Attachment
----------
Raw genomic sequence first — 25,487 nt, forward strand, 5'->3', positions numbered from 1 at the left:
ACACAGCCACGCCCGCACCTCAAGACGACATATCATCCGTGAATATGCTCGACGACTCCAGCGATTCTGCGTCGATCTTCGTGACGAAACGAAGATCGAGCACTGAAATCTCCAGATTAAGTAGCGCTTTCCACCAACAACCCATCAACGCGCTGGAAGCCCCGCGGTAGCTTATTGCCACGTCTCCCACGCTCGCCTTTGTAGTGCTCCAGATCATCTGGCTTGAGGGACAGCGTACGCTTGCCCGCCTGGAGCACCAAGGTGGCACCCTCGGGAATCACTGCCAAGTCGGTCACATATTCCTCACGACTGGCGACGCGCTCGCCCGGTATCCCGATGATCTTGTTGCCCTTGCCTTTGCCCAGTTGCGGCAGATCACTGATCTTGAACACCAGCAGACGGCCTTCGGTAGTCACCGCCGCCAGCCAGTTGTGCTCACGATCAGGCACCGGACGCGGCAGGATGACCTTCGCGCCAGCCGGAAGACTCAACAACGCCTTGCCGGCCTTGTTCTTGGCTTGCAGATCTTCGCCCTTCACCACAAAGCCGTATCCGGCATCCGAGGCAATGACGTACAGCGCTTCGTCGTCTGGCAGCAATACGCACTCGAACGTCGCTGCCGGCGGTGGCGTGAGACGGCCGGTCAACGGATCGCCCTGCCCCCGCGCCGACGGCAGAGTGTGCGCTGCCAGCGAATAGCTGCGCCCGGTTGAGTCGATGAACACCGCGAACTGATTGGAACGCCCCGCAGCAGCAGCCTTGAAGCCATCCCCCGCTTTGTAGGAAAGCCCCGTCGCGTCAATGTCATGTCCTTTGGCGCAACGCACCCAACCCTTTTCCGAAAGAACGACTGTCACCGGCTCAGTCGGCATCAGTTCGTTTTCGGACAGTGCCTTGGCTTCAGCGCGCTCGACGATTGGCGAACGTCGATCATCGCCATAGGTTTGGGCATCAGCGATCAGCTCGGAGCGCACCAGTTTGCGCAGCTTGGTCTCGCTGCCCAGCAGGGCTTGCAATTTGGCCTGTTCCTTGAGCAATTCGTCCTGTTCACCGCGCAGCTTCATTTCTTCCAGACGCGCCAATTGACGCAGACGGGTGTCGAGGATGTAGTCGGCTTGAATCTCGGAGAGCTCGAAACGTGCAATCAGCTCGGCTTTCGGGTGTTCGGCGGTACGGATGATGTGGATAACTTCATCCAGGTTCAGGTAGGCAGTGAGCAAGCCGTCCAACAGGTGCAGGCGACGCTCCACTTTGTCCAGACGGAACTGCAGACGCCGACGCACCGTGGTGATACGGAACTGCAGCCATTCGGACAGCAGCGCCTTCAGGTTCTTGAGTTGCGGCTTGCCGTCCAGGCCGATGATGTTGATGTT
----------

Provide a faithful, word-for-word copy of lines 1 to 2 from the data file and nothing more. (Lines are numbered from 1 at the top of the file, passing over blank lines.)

Raw genomic sequence first — 25,487 nt, forward strand, 5'->3', positions numbered from 1 at the left:
ACACAGCCACGCCCGCACCTCAAGACGACATATCATCCGTGAATATGCTCGACGACTCCAGCGATTCTGCGTCGATCTTCGTGACGAAACGAAGATCGAGCACTGAAATCTCCAGATTAAGTAGCGCTTTCCACCAACAACCCATCAACGCGCTGGAAGCCCCGCGGTAGCTTATTGCCACGTCTCCCACGCTCGCCTTTGTAGTGCTCCAGATCATCTGGCTTGAGGGACAGCGTACGCTTGCCCGCCTGGAGCACCAAGGTGGCACCCTCGGGAATCACTGCCAAGTCGGTCACATATTCCTCACGACTGGCGACGCGCTCGCCCGGTATCCCGATGATCTTGTTGCCCTTGCCTTTGCCCAGTTGCGGCAGATCACTGATCTTGAACACCAGCAGACGGCCTTCGGTAGTCACCGCCGCCAGCCAGTTGTGCTCACGATCAGGCACCGGACGCGGCAGGATGACCTTCGCGCCAGCCGGAAGACTCAACAACGCCTTGCCGGCCTTGTTCTTGGCTTGCAGATCTTCGCCCTTCACCACAAAGCCGTATCCGGCATCCGAGGCAATGACGTACAGCGCTTCGTCGTCTGGCAGCAATACGCACTCGAACGTCGCTGCCGGCGGTGGCGTGAGACGGCCGGTCAACGGATCGCCCTGCCCCCGCGCCGACGGCAGAGTGTGCGCTGCCAGCGAATAGCTGCGCCCGGTTGAGTCGATGAACACCGCGAACTGATTGGAACGCCCCGCAGCAGCAGCCTTGAAGCCATCCCCCGCTTTGTAGGAAAGCCCCGTCGCGTCAATGTCATGTCCTTTGGCGCAACGCACCCAACCCTTTTCCGAAAGAACGACTGTCACCGGCTCAGTCGGCATCAGTTCGTTTTCGGACAGTGCCTTGGCTTCAGCGCGCTCGACGATTGGCGAACGTCGATCATCGCCATAGGTTTGGGCATCAGCGATCAGCTCGGAGCGCACCAGTTTGCGCAGCTTGGTCTCGCTGCCCAGCAGGGCTTGCAATTTGGCCTGTTCCTTGAGCAATTCGTCCTGTTCACCGCGCAGCTTCATTTCTTCCAGACGCGCCAATTGACGCAGACGGGTGTCGAGGATGTAGTCGGCTTGAATCTCGGAGAGCTCGAAACGTGCAATCAGCTCGGCTTTCGGGTGTTCGGCGGTACGGATGATGTGGATAACTTCATCCAGGTTCAGGTAGGCAGTGAGCAAGCCGTCCAACAGGTGCAGGCGACGCTCCACTTTGTCCAGACGGAACTGCAGACGCCGACGCACCGTGGTGATACGGAACTGCAGCCATTCGGACAGCAGCGCCTTCAGGTTCTTGAGTTGCGGCTTGCCGTCCAGGCCGATGATGTTGATGTT